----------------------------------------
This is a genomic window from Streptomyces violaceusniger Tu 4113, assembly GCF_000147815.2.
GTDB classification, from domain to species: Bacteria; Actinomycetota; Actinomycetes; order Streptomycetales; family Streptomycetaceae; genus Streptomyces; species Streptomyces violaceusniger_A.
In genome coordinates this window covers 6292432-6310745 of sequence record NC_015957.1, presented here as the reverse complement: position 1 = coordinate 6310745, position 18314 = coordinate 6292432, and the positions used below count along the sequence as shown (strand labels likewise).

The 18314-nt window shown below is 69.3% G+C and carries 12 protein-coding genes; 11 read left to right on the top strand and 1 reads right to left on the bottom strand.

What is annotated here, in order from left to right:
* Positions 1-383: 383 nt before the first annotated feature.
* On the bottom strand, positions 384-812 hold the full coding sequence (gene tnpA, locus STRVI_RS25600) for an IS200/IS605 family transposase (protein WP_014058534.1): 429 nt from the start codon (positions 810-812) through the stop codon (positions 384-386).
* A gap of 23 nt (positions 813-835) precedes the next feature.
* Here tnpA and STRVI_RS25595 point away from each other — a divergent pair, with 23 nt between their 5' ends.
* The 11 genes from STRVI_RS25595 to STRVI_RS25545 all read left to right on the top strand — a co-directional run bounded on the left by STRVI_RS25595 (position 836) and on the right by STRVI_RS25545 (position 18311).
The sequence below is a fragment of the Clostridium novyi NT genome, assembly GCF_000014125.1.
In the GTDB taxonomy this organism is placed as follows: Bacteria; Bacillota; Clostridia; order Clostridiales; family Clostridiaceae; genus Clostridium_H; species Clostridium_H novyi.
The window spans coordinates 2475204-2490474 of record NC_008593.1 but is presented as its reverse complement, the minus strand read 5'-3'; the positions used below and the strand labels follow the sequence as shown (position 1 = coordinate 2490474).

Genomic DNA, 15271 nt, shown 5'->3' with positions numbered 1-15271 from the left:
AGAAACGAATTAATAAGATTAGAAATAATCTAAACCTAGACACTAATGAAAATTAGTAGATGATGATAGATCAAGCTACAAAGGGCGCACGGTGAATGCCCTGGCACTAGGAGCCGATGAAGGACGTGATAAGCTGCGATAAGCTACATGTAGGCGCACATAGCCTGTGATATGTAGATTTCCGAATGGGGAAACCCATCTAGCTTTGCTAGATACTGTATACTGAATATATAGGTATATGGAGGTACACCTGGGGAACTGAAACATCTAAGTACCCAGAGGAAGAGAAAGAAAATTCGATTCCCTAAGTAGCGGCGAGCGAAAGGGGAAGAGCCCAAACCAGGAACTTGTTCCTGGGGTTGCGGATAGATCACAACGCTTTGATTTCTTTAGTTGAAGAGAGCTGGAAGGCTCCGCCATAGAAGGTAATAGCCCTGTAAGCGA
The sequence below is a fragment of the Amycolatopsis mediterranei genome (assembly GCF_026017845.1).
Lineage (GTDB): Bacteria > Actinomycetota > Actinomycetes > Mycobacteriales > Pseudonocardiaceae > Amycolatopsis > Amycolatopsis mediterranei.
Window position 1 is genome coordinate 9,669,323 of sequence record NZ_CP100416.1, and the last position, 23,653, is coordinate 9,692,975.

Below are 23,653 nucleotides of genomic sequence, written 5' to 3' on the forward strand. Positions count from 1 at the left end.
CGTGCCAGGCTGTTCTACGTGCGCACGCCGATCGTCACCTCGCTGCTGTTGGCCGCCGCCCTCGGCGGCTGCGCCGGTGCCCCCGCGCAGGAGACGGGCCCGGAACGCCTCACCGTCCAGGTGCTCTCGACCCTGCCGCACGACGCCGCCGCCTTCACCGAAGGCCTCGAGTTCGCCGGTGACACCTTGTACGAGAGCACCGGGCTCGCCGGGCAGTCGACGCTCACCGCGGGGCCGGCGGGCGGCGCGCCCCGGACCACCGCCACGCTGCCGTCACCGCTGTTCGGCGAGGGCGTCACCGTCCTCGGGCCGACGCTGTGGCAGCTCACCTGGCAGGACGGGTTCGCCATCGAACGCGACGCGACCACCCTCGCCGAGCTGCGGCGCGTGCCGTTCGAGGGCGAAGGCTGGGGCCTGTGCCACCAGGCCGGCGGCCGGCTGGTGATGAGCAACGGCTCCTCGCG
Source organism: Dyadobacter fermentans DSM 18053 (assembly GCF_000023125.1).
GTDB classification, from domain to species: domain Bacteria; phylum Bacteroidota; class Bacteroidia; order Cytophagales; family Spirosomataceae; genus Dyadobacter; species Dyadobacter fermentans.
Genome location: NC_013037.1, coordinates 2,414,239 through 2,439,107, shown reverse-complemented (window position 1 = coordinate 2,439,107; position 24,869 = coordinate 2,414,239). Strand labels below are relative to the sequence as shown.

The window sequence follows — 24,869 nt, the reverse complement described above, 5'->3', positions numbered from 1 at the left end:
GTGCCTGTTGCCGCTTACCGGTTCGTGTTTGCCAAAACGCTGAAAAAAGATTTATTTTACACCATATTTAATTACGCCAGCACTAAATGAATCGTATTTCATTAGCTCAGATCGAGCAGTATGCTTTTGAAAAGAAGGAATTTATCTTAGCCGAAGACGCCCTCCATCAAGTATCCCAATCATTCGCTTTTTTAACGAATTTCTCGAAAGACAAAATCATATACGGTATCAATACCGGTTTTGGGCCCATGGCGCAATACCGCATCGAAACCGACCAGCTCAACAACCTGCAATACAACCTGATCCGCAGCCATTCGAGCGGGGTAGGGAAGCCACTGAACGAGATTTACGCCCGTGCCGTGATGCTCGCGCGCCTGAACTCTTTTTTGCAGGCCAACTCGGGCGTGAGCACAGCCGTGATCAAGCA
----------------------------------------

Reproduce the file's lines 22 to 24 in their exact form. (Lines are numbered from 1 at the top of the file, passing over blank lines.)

GTDB classification, from domain to species: domain Bacteria; phylum Bacteroidota; class Bacteroidia; order Cytophagales; family Spirosomataceae; genus Dyadobacter; species Dyadobacter fermentans.
Genome location: NC_013037.1, coordinates 2,414,239 through 2,439,107, shown reverse-complemented (window position 1 = coordinate 2,439,107; position 24,869 = coordinate 2,414,239). Strand labels below are relative to the sequence as shown.

The window sequence follows — 24,869 nt, the reverse complement described above, 5'->3', positions numbered from 1 at the left end: